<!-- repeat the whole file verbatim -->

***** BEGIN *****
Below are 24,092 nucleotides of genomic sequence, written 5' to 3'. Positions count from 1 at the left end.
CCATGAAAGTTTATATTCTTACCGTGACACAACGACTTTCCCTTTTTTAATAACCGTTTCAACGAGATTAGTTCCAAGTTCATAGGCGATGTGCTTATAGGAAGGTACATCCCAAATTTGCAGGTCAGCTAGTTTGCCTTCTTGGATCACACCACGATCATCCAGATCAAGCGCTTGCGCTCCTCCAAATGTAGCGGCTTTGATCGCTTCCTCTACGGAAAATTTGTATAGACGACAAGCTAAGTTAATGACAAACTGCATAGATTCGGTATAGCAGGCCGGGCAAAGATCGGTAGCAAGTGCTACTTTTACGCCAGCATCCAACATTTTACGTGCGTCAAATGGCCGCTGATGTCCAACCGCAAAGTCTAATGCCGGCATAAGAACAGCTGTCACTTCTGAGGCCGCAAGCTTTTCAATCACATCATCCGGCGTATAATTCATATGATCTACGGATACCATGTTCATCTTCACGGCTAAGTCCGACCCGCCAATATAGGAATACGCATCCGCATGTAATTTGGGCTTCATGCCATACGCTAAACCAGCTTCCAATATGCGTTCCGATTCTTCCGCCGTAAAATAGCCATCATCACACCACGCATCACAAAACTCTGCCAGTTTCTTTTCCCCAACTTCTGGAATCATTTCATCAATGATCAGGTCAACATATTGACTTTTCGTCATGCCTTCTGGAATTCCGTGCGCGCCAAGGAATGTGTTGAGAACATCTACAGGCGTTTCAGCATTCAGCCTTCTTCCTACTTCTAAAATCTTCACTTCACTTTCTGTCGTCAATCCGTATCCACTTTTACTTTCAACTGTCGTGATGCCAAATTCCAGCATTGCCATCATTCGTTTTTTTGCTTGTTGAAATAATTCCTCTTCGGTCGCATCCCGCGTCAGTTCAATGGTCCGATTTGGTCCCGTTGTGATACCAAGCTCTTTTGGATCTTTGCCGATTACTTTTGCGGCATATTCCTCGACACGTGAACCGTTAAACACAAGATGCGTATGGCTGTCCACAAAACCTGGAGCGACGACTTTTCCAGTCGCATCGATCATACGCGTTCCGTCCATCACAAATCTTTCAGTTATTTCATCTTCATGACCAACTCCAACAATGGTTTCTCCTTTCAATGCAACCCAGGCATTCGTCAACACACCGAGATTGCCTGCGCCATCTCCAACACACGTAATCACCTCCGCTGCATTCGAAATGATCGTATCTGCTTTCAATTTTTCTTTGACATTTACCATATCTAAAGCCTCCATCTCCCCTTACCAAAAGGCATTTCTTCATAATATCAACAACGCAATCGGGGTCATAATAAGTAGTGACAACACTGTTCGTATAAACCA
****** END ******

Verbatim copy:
Below are 24,092 nucleotides of genomic sequence, written 5' to 3'. Positions count from 1 at the left end.
CCATGAAAGTTTATATTCTTACCGTGACACAACGACTTTCCCTTTTTTAATAACCGTTTCAACGAGATTAGTTCCAAGTTCATAGGCGATGTGCTTATAGGAAGGTACATCCCAAATTTGCAGGTCAGCTAGTTTGCCTTCTTGGATCACACCACGATCATCCAGATCAAGCGCTTGCGCTCCTCCAAATGTAGCGGCTTTGATCGCTTCCTCTACGGAAAATTTGTATAGACGACAAGCTAAGTTAATGACAAACTGCATAGATTCGGTATAGCAGGCCGGGCAAAGATCGGTAGCAAGTGCTACTTTTACGCCAGCATCCAACATTTTACGTGCGTCAAATGGCCGCTGATGTCCAACCGCAAAGTCTAATGCCGGCATAAGAACAGCTGTCACTTCTGAGGCCGCAAGCTTTTCAATCACATCATCCGGCGTATAATTCATATGATCTACGGATACCATGTTCATCTTCACGGCTAAGTCCGACCCGCCAATATAGGAATACGCATCCGCATGTAATTTGGGCTTCATGCCATACGCTAAACCAGCTTCCAATATGCGTTCCGATTCTTCCGCCGTAAAATAGCCATCATCACACCACGCATCACAAAACTCTGCCAGTTTCTTTTCCCCAACTTCTGGAATCATTTCATCAATGATCAGGTCAACATATTGACTTTTCGTCATGCCTTCTGGAATTCCGTGCGCGCCAAGGAATGTGTTGAGAACATCTACAGGCGTTTCAGCATTCAGCCTTCTTCCTACTTCTAAAATCTTCACTTCACTTTCTGTCGTCAATCCGTATCCACTTTTACTTTCAACTGTCGTGATGCCAAATTCCAGCATTGCCATCATTCGTTTTTTTGCTTGTTGAAATAATTCCTCTTCGGTCGCATCCCGCGTCAGTTCAATGGTCCGATTTGGTCCCGTTGTGATACCAAGCTCTTTTGGATCTTTGCCGATTACTTTTGCGGCATATTCCTCGACACGTGAACCGTTAAACACAAGATGCGTATGGCTGTCCACAAAACCTGGAGCGACGACTTTTCCAGTCGCATCGATCATACGCGTTCCGTCCATCACAAATCTTTCAGTTATTTCATCTTCATGACCAACTCCAACAATGGTTTCTCCTTTCAATGCAACCCAGGCATTCGTCAACACACCGAGATTGCCTGCGCCATCTCCAACACACGTAATCACCTCCGCTGCATTCGAAATGATCGTATCTGCTTTCAATTTTTCTTTGACATTTACCATATCTAAAGCCTCCATCTCCCCTTACCAAAAGGCATTTCTTCATAATATCAACAACGCAATCGGGGTCATAATAAGTAGTGACAACACTGTTCGTATAAACCA